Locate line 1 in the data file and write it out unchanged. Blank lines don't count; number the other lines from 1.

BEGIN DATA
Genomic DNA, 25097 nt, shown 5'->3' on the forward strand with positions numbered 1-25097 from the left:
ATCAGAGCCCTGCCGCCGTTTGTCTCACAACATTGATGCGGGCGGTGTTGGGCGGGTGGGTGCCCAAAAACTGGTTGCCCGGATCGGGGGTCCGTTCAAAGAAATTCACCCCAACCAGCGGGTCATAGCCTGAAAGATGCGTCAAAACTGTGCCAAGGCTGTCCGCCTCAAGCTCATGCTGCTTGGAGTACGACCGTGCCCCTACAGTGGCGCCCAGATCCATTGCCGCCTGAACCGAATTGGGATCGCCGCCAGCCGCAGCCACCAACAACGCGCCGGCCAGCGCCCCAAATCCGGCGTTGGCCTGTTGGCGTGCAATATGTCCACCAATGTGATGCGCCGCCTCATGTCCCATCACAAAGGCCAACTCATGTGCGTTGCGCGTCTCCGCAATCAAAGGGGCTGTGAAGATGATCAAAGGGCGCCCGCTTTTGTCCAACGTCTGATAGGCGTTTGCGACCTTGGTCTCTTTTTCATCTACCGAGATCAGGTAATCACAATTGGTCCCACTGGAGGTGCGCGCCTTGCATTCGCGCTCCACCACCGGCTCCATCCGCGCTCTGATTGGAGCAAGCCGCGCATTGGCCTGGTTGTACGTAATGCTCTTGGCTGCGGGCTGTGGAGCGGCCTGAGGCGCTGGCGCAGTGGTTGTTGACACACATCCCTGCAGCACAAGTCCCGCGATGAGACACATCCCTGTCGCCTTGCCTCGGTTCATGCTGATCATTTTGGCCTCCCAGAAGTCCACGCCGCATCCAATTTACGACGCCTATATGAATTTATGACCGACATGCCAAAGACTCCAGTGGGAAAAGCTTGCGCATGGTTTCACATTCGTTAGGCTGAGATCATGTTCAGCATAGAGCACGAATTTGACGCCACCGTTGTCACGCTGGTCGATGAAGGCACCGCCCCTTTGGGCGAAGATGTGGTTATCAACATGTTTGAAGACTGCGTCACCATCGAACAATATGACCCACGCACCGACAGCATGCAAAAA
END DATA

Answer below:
Genomic DNA, 25097 nt, shown 5'->3' on the forward strand with positions numbered 1-25097 from the left: